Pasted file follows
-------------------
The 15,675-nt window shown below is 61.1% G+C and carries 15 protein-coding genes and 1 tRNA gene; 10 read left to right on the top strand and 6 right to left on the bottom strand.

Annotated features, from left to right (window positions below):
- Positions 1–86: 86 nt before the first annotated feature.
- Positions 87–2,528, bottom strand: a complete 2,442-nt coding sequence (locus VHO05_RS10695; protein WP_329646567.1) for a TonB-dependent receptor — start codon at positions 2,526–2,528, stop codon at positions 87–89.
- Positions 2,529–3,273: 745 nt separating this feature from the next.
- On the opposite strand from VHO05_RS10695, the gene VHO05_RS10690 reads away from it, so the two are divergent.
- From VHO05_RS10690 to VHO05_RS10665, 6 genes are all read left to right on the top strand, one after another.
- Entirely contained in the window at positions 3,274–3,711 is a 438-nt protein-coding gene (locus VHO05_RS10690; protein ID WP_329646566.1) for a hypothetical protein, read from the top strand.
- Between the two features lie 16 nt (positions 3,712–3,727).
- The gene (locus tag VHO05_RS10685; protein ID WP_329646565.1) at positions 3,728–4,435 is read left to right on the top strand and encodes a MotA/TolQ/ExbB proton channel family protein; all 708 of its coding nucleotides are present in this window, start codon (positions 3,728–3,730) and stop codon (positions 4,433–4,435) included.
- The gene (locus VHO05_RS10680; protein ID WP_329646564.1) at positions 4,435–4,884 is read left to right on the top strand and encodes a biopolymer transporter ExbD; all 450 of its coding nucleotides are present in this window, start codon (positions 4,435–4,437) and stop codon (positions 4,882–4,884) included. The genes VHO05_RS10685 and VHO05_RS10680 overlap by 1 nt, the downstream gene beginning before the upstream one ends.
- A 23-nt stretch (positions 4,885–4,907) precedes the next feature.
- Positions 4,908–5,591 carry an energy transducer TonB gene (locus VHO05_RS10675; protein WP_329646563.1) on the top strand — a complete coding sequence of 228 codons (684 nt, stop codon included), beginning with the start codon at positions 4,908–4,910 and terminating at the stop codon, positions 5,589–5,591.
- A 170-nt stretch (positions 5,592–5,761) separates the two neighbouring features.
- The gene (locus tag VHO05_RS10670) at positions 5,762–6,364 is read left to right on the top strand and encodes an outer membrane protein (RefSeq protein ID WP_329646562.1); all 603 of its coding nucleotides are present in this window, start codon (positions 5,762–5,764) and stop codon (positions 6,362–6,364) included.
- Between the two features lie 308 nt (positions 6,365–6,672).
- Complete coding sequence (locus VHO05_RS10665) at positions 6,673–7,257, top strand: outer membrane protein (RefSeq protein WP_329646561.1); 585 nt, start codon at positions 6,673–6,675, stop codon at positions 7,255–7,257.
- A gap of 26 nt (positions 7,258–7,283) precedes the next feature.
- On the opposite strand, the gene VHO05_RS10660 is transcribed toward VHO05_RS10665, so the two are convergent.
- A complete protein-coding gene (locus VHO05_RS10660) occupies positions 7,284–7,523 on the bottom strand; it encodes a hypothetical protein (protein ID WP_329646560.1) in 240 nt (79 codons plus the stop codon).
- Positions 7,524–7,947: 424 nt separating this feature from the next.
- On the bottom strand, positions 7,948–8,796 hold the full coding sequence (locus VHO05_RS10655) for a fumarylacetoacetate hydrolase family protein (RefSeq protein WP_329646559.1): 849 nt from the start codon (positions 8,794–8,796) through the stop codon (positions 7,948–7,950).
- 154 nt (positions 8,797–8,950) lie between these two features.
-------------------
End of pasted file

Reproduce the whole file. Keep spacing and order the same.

The 15,675-nt window shown below is 61.1% G+C and carries 15 protein-coding genes and 1 tRNA gene; 10 read left to right on the top strand and 6 right to left on the bottom strand.

Annotated features, from left to right (window positions below):
- Positions 1–86: 86 nt before the first annotated feature.
- Positions 87–2,528, bottom strand: a complete 2,442-nt coding sequence (locus VHO05_RS10695; protein WP_329646567.1) for a TonB-dependent receptor — start codon at positions 2,526–2,528, stop codon at positions 87–89.
- Positions 2,529–3,273: 745 nt separating this feature from the next.
- On the opposite strand from VHO05_RS10695, the gene VHO05_RS10690 reads away from it, so the two are divergent.
- From VHO05_RS10690 to VHO05_RS10665, 6 genes are all read left to right on the top strand, one after another.
- Entirely contained in the window at positions 3,274–3,711 is a 438-nt protein-coding gene (locus VHO05_RS10690; protein ID WP_329646566.1) for a hypothetical protein, read from the top strand.
- Between the two features lie 16 nt (positions 3,712–3,727).
- The gene (locus tag VHO05_RS10685; protein ID WP_329646565.1) at positions 3,728–4,435 is read left to right on the top strand and encodes a MotA/TolQ/ExbB proton channel family protein; all 708 of its coding nucleotides are present in this window, start codon (positions 3,728–3,730) and stop codon (positions 4,433–4,435) included.
- The gene (locus VHO05_RS10680; protein ID WP_329646564.1) at positions 4,435–4,884 is read left to right on the top strand and encodes a biopolymer transporter ExbD; all 450 of its coding nucleotides are present in this window, start codon (positions 4,435–4,437) and stop codon (positions 4,882–4,884) included. The genes VHO05_RS10685 and VHO05_RS10680 overlap by 1 nt, the downstream gene beginning before the upstream one ends.
- A 23-nt stretch (positions 4,885–4,907) precedes the next feature.
- Positions 4,908–5,591 carry an energy transducer TonB gene (locus VHO05_RS10675; protein WP_329646563.1) on the top strand — a complete coding sequence of 228 codons (684 nt, stop codon included), beginning with the start codon at positions 4,908–4,910 and terminating at the stop codon, positions 5,589–5,591.
- A 170-nt stretch (positions 5,592–5,761) separates the two neighbouring features.
- The gene (locus tag VHO05_RS10670) at positions 5,762–6,364 is read left to right on the top strand and encodes an outer membrane protein (RefSeq protein ID WP_329646562.1); all 603 of its coding nucleotides are present in this window, start codon (positions 5,762–5,764) and stop codon (positions 6,362–6,364) included.
- Between the two features lie 308 nt (positions 6,365–6,672).
- Complete coding sequence (locus VHO05_RS10665) at positions 6,673–7,257, top strand: outer membrane protein (RefSeq protein WP_329646561.1); 585 nt, start codon at positions 6,673–6,675, stop codon at positions 7,255–7,257.
- A gap of 26 nt (positions 7,258–7,283) precedes the next feature.
- On the opposite strand, the gene VHO05_RS10660 is transcribed toward VHO05_RS10665, so the two are convergent.
- A complete protein-coding gene (locus VHO05_RS10660) occupies positions 7,284–7,523 on the bottom strand; it encodes a hypothetical protein (protein ID WP_329646560.1) in 240 nt (79 codons plus the stop codon).
- Positions 7,524–7,947: 424 nt separating this feature from the next.
- On the bottom strand, positions 7,948–8,796 hold the full coding sequence (locus VHO05_RS10655) for a fumarylacetoacetate hydrolase family protein (RefSeq protein WP_329646559.1): 849 nt from the start codon (positions 8,794–8,796) through the stop codon (positions 7,948–7,950).
- 154 nt (positions 8,797–8,950) lie between these two features.